At the time that preceded World War I and in spite of the rise of economic liberalism and globalization, the protectionist infant industry arguments held their sway among some of the major economies of the time (US, Germany). Simultaneously, along with economic expansion came imperialism, the expansion of colonialism and the ever deeper divide between the center and periphery of the world economy. Marxist and underconsumptionist analysis gave rise to theories of finance capital and imperialism with pessimistic predictions for world peace. To what extent was the economic expansion really tied to the struggle for raw materials and markets? Was the competition for the acquisition of colonies economically justified? In other words, did the political ideologies of the time override the economic rationality embedded in some of the views of the time that economic interests were two intertwined rendering large scale conflict among nations impossible (Norman Angell).

World War I itself gave rise to the role of the state due to the need for the financing of war operations and the running of the war economy. Growing government debt (the introduction of the debt ceiling in the US was a consequence of the growth in Federal debt during World War I) and growing international debt were the most direct results. Furthermore, one of the consequences of World War I was the abandonment of the gold standard and the rise of inflation and inflationary pressures.

The consequences of the war were devastating in terms of both human losses and wealth and GDP destruction. The Versailles Treaty that was so aptly criticized in Keynes’ Economic Consequences of the Peace, brought heavy reparations on Germany and did not relieve the European Allies of debt. The financial center of the world moved to New York, the golden standard was reestablished with detrimental consequences for employment in the United Kingdom. Furthermore, it encouraged and gave impetus to depression tendencies with rising unemployment as a structural feature of European economies. Paris was hoping to compete with London with the ambition of becoming the financial center of Europe. Inflation in Germany led to bitterness and resentment that fueled the drive to power of national socialists. A new system of a planned economy under a communist ideology was formed in the USSR, challenging the capitalist system itself. The boom in America lifted by the application of new technological breakthroughs ended in the Great Depression. Europe lagged behind.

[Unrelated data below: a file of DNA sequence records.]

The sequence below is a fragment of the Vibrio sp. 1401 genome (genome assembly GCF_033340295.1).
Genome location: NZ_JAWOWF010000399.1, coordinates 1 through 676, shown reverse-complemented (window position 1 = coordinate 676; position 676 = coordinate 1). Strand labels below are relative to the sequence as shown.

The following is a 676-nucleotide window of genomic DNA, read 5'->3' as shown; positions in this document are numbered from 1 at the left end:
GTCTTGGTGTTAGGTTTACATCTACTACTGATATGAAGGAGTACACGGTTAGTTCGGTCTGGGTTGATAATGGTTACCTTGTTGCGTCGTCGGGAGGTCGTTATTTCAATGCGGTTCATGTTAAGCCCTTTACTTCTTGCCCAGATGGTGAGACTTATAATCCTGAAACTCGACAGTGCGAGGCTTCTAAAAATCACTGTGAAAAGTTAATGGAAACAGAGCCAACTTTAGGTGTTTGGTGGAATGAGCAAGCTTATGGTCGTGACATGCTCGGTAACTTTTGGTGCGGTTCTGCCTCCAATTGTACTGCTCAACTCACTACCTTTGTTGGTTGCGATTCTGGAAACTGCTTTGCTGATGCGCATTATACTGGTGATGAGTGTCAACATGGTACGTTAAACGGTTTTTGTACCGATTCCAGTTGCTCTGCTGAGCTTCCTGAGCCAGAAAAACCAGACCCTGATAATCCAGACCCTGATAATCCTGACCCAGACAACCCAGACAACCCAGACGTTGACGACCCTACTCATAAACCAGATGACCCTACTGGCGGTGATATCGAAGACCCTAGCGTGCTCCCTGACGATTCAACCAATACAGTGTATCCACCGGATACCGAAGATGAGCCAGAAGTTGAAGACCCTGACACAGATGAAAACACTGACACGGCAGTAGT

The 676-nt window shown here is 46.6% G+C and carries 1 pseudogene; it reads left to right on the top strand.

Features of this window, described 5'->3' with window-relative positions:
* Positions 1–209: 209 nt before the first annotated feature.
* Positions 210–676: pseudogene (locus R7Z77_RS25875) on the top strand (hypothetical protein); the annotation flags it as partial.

All this led to new ideas and  paths  in economics including Keynes’s blueprint  for the reconstruction of Europe, the von Mises’  critique of socialism, the rise of central planning,  the rise of the Austrian school, just to mention a few. In addition, other anti – free market ideologies found their way giving rise to corporatism.

The Conference invites papers dealing with all of the mentioned issues. Papers on economic history, history of economic thought and economic theory as well as those written from a comparative economics, political economy and international political economy perspective, are welcome. Papers dealing with individual or regional economic histories are encouraged as well.

 

Important Dates

 

  • May 01, 2014 - abstract submission deadline
  • May 10, 2014 - abstract acceptance notification
  • July 31, 2014 - full paper submission
  • August 20, 2014 - paper acceptance notification
  • September 19-20, 2014- conference

 

 

Conference Fee

 

The participation fee is 80 EUR (for postgraduate students the fee is 40 EUR).

Students must submit the confirmation of their status.

 

The participation fee covers the Conference materials, a ceremonial dinner, break refreshments, working lunch and other events.

 

 

Contact information

 

Faculty of Economics,

University of Belgrade

Kamenicka 6

11 000 Belgrade

SERBIA

Phone: + 381 11 3021 068

Fax: + 381 11 2639 560

E-mail: cis@ekof.bg.ac.rs

Web: http://internationalconferencewwi.ekof.bg.ac.rs/

 

Geographical focus
  • Europe
  • International; Other
  • SEE
  • WBC
Scientifc field / Thematic focus
  • Social Sciences
Event type
  • Conference Danube region
  • Conference WBC

Entry created by Jelena Cvetanovic on March 7, 2014
Modified on April 2, 2014